Change! That’s a word that seems to hound almost every other business, the management, and their people at work. Change in processes, systems, structure, markets and many more…
The theory of management states that ‘Change’ is a process, and it involves ideas, thoughts, processes and systems that are understood and driven by people within a given framework. However, most businesses deploy change as projects that aim at creating, innovating processes involving dynamic steps that finally get installed wherein people need to comply with and condition themselves to work their way with changes forward.
Project managers and leaders consider the scope of the what and where factors across installing a change, and most often than not a large population of employees are affected in some way or the other. Those who implement apply their energy & attention to the system and process, however the people affected need to adapt and alter their behaviours to manage change! Research on change clearly brings extremely dissatisfying statistics on how effectively a change gets implemented!
In 2014, change survey data from 5857 people in global organizations across 40 countries indicated the following distribution of data across the commitment stages in relation to a specific change that their organization was going through…
A typical organisation faces a significant challenge created by the projects it runs, whether they are focused on cost reduction, process redesign, mergers, restructuring, or a large IT implementation. It can be difficult to capture the value of all these activities simultaneously.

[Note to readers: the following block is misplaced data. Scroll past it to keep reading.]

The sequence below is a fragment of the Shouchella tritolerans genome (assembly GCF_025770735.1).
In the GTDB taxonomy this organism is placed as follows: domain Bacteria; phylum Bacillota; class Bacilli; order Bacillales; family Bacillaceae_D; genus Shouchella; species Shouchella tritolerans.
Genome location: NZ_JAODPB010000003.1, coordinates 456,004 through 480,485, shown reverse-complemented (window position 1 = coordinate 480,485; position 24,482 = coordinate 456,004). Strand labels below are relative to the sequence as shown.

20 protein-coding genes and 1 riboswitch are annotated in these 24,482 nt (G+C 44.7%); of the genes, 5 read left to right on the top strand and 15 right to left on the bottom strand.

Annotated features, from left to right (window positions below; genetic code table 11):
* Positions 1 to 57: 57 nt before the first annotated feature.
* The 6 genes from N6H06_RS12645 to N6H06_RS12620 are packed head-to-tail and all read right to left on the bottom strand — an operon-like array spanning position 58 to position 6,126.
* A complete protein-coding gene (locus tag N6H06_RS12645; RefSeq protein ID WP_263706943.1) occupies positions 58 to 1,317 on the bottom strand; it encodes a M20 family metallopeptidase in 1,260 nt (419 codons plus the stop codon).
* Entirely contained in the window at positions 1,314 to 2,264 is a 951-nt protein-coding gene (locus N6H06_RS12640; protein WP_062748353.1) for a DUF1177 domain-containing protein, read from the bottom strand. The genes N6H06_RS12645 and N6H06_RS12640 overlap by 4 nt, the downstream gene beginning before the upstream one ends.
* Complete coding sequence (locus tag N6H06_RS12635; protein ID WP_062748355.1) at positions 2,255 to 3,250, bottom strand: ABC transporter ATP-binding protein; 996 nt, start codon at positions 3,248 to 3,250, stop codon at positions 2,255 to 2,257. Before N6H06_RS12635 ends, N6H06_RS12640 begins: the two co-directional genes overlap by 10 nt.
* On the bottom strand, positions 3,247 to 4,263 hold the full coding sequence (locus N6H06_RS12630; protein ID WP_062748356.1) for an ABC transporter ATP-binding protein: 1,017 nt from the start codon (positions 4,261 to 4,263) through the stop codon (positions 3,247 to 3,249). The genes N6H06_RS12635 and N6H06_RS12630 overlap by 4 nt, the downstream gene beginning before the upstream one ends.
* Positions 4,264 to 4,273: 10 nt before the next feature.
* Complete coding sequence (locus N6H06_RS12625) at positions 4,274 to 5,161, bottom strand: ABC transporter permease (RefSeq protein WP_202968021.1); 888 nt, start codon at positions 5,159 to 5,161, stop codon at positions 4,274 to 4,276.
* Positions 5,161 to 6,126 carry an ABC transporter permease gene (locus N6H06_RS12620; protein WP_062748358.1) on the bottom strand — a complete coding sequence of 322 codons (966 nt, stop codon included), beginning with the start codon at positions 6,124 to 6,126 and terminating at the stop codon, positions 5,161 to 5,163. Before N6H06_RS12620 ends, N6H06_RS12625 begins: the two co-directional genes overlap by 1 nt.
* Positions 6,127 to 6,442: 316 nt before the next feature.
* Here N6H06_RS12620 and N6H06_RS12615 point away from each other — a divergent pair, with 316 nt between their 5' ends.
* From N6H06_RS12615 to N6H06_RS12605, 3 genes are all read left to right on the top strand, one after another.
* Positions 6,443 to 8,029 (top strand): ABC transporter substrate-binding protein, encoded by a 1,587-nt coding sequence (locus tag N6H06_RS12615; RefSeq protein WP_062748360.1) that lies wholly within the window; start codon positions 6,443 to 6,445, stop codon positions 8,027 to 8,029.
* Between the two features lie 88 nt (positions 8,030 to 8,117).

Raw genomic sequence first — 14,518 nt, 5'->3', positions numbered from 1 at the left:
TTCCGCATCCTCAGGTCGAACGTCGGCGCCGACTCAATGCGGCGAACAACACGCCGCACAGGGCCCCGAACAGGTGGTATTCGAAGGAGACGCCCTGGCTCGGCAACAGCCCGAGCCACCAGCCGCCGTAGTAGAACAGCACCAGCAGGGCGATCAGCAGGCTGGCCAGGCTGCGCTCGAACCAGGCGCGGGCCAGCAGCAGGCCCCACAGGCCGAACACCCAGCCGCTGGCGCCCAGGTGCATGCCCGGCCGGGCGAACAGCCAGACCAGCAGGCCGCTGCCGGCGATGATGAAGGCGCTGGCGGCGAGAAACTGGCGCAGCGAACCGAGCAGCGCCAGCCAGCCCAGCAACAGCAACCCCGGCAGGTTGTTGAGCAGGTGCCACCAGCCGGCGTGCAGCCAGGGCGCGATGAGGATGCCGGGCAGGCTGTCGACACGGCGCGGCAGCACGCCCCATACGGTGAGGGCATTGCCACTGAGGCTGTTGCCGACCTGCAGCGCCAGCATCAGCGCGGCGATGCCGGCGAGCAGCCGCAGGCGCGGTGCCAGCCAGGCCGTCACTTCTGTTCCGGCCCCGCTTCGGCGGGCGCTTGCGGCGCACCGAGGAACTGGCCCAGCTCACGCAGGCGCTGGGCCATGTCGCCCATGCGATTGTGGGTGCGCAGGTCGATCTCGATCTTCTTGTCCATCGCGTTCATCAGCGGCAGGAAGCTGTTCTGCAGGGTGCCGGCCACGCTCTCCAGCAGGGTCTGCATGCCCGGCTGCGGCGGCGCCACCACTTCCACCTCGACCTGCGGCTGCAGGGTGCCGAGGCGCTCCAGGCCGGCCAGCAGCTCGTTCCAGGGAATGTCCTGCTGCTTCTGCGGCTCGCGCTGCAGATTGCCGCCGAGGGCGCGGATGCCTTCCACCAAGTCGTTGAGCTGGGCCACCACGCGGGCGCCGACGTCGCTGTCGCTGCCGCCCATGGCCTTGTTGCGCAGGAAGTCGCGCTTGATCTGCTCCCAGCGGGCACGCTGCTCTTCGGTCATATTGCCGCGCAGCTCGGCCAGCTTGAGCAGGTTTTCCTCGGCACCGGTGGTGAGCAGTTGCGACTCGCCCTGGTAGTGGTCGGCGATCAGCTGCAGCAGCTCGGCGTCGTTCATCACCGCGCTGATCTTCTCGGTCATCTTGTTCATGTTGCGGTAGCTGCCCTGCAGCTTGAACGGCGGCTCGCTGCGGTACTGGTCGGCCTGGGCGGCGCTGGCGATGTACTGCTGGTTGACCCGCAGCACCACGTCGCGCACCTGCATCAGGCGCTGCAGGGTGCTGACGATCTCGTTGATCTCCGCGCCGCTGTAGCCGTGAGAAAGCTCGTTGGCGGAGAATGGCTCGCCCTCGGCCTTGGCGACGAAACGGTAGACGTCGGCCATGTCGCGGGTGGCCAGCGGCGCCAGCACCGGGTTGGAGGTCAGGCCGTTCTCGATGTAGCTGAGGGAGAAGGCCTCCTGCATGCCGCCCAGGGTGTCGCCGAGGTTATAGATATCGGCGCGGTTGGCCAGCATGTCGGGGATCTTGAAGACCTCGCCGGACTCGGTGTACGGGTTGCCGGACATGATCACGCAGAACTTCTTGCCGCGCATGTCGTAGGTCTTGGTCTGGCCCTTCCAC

However, the biggest difficulty is usually getting employees to embrace the change each project brings. This is the realm of change management – helping people adopt new behaviours, accept and take ownership of change instead of resisting it. The way you implement change is at least as important as the strategy or solution you’re trying to implement, if not more so. Successful project implementations rarely come from purely technical project plans that do not take into account the human dynamicsof change.
Nearly 90% of UK executives surveyed by the Economist Intelligence Unit, in their report ‘Organizational agility: How business can survive and thrive in turbulent times’, ranked organizational agility as vital for business success.
The same report highlights that the research conducted at the Massachusetts Institute of Technology suggested that agile firms grow revenue 37% faster and generate 30% higher profits than non-agile companies. Organizations that lack agility and can’t adapt, can suffer more than ever before from:
- More adaptable competitors beginning to dominate
- Business performance deteriorating rapidly
- When deterioration occurs recovery being tougher than ever before
- The engagement of employees becoming more difficult
- The term ‘change fatigue’ becoming part of regular conversations inside the organization
Organizations need to build change management competencies across the entire enterprise, ensuring that change management is sponsored and applied effectively on all change projects. This is called Enterprise Change Management.
To build sustainable change capabilities into an organisation you need to do more than simply train people. The key challenge is to move change management from being training-led to being a consistently used business application. This does not devalue training, which of course remains a crucial activity. It means training becomes a key component of a change management implementation, rather than the driver of it.
Building Change Management capability is a vital ingredient for business success!